Select Committee on Public Administration Minutes of Evidence


Memorandum by UNISON (PSR 34)

INTRODUCTION

  0.1  UNISON welcomes the opportunity to discuss public service reform with the Select Committee. UNISON has 1.25 million members who deliver public services, working in the public, voluntary and private sectors. The largest group of UNISON members, 700,000 work in local authority services, and we have 400,000 working in health. UNISON is the largest union in education with 250,000 members and we are the majority union for support staff in the police and have members in the utilities and transport and the wider criminal justice system.

  0.2  UNISON members are keen to ensure that Britain's public services are amongst the best. They are experienced in change and welcome innovation that will lead to better service delivery. They are also clear that there must be more to change than cutting the terms and conditions of their employment—regrettably a trend that many have experienced.

  0.3  UNISON further welcomes the public attitude towards public services and the fact that poll after poll shows that the public does care who delivers their services. An NOP poll for UNISON in September 2001 found that 83 per cent of the public do not want private companies running public services for profit. Furthermore, this figure has risen from 78 per cent at the time of the election in June 2001 and from 66 per cent in August 2000.

  0.4  In our evidence we wish to concentrate on the three issues identified by the committee that we believe are fundamental to high quality public services and are pertinent to any discussion of the role of the private sector in the delivery of public services:

    —  Principles and strategy for Reforming Public Services

    —  A public service ethos

    —  Accountability

  0.5  UNISON agrees with the Prime Minister that the terms and conditions of frontline staff should be "geared to proper recognition for the work they do, real incentives for better performance, higher morale and greater fulfilment". In our evidence we shall draw on the experience of these frontline staff. However, the interests of our members go beyond their roles as providers of public services. Our members and their families also use public services and finance public services as taxpayers.

1.   Principles and Strategy for Reforming Public Services (Questions 1-5)

  1.1  Public services exist as a result of a complex set of interactions between the state and the citizen. Public services exist, for example where:

    —  there is no market interest in their provision eg rural post offices;

    —  consumers have poor information about quality eg healthcare, water or food quality;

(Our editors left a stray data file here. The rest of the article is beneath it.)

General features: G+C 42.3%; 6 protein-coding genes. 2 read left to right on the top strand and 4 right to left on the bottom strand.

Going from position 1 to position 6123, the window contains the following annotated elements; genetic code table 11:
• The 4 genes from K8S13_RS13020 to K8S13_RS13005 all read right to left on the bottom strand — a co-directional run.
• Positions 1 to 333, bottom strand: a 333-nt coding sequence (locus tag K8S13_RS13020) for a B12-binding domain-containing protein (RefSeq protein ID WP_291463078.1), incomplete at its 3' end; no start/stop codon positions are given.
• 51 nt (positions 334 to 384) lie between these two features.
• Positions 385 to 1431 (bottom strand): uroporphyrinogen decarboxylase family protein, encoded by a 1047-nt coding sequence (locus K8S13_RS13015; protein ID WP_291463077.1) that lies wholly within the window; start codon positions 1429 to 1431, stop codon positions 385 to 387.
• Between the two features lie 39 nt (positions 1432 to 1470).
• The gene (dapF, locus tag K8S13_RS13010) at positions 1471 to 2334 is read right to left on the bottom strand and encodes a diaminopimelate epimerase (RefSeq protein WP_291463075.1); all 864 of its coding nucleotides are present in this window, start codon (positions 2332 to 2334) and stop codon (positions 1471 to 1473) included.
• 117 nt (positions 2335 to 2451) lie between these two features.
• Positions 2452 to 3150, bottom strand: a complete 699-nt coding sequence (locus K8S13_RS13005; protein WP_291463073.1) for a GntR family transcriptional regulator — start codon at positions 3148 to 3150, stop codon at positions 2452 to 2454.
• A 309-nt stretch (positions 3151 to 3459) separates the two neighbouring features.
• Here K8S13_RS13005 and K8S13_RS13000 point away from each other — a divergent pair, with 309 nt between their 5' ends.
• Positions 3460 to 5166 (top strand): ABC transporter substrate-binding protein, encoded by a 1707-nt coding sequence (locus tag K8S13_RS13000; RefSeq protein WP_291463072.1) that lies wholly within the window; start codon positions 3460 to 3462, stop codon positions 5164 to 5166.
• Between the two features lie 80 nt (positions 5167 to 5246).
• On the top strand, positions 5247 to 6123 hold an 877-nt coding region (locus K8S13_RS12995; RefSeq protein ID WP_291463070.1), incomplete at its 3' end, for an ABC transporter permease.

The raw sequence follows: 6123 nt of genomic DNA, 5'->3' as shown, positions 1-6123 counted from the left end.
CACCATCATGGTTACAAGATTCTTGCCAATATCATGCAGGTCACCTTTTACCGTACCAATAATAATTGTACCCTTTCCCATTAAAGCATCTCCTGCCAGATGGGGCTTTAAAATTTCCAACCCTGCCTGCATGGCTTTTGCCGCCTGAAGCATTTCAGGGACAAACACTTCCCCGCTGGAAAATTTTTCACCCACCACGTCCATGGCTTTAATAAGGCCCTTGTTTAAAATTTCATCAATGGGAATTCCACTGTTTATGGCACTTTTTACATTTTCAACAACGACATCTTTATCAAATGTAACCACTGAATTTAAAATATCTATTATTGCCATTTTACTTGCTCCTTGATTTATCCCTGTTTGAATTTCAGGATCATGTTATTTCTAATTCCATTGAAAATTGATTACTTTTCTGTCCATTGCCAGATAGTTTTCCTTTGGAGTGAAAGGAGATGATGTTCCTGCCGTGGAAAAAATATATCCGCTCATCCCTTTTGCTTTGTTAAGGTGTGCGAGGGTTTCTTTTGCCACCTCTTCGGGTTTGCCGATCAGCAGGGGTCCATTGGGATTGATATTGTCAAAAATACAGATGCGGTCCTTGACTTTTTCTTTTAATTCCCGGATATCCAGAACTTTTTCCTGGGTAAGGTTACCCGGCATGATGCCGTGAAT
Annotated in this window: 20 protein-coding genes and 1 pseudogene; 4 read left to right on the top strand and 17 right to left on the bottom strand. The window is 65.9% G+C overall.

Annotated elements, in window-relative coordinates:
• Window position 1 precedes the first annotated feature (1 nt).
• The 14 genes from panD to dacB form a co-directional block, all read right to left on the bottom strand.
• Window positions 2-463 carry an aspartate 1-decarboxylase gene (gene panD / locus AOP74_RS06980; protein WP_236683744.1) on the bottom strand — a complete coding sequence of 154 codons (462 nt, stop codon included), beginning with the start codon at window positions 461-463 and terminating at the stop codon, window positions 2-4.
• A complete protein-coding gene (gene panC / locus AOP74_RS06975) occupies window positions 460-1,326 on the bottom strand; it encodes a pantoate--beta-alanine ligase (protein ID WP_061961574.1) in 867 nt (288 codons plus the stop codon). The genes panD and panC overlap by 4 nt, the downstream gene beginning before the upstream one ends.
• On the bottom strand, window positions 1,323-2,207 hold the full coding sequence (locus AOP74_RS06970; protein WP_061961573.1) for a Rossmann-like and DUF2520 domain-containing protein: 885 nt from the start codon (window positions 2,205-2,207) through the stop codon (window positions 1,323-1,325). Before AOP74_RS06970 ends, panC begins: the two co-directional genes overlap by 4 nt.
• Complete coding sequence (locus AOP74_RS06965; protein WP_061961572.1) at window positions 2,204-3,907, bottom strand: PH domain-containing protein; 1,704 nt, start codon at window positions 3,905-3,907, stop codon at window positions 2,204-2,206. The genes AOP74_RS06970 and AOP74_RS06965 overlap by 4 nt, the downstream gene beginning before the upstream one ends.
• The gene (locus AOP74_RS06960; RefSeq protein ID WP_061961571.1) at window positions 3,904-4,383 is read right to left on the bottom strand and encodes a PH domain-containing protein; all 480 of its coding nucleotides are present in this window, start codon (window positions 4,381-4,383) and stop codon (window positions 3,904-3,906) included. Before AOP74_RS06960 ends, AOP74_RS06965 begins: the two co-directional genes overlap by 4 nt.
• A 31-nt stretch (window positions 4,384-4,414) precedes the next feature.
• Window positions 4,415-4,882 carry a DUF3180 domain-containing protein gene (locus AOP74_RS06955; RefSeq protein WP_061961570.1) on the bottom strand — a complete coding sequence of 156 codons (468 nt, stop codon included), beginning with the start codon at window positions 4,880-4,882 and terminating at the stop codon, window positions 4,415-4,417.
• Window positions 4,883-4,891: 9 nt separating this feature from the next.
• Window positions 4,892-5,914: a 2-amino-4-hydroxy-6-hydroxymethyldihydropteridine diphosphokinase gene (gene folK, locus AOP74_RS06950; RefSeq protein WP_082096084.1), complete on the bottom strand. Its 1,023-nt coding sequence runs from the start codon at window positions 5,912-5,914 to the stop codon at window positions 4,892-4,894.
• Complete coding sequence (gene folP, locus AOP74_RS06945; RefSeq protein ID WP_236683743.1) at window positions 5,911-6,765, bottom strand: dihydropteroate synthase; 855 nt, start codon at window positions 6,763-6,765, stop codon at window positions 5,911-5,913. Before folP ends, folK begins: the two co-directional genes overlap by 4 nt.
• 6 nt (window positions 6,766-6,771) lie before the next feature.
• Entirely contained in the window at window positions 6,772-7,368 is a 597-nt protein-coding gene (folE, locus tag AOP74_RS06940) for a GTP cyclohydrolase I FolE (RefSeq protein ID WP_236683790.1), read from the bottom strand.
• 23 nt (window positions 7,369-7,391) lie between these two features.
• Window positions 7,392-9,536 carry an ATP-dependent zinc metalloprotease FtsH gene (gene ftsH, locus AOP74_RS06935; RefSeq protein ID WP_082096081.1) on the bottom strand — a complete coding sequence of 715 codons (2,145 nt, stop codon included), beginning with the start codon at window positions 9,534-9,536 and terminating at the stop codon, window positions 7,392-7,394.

—  there are external costs (eg pollution);

    —  there are benefits that impact on society beyond the individual (eg education);

    —  where protection from monopoly suppliers is needed; or

    —  where there is wasteful competition.

  1.2  In addition the state takes account of principles such as equity, social justice and distribution. It ensures that citizens have equal access to services, regardless of their ability to pay for them. Thus public services are not defined by specific ownership arrangements but rather by their function and provision. So for example, the fact that Railtrack and the train operating companies are privately owned cannot and has not altered the obligations that the government has to ensure that the railways provide a safe and effective means of transport for the public, at a reasonable price.

  1.3  Much of the discussion about public services takes place at a very general level, but it is UNISON's experience that in order to do justice to the full range of public services discussions must be service specific. What may be a good solution for one service may be wholly inappropriate for another. Thus, the Committee asks questions about devolved institutions (question 3) and policies at different levels (question 4) and in UNISON's view the answer will depend on the service under discussion.

  1.4  In general, UNISON would like to see devolved decision making across public services within a strong statutory and financial framework that must be accompanied by democratic accountability at an appropriate level. However, in some cases, such as education, devolution can go too far and end up with fragmentation of both delivery and accountability.

  1.5  The Nolan committee report into standards in public life (1996) looked at local public spending bodies, including further and higher education institutions, grant-maintained schools, TECS, LECS and housing associations. Nolan states in the address to the Prime Minister that:

    "There is and will continue to be, a tension between the management driven and output related approach which is central to many recent changes, and the need for organisations providing public services to involve, respond to, and reflect the concerns of the communities which they serve."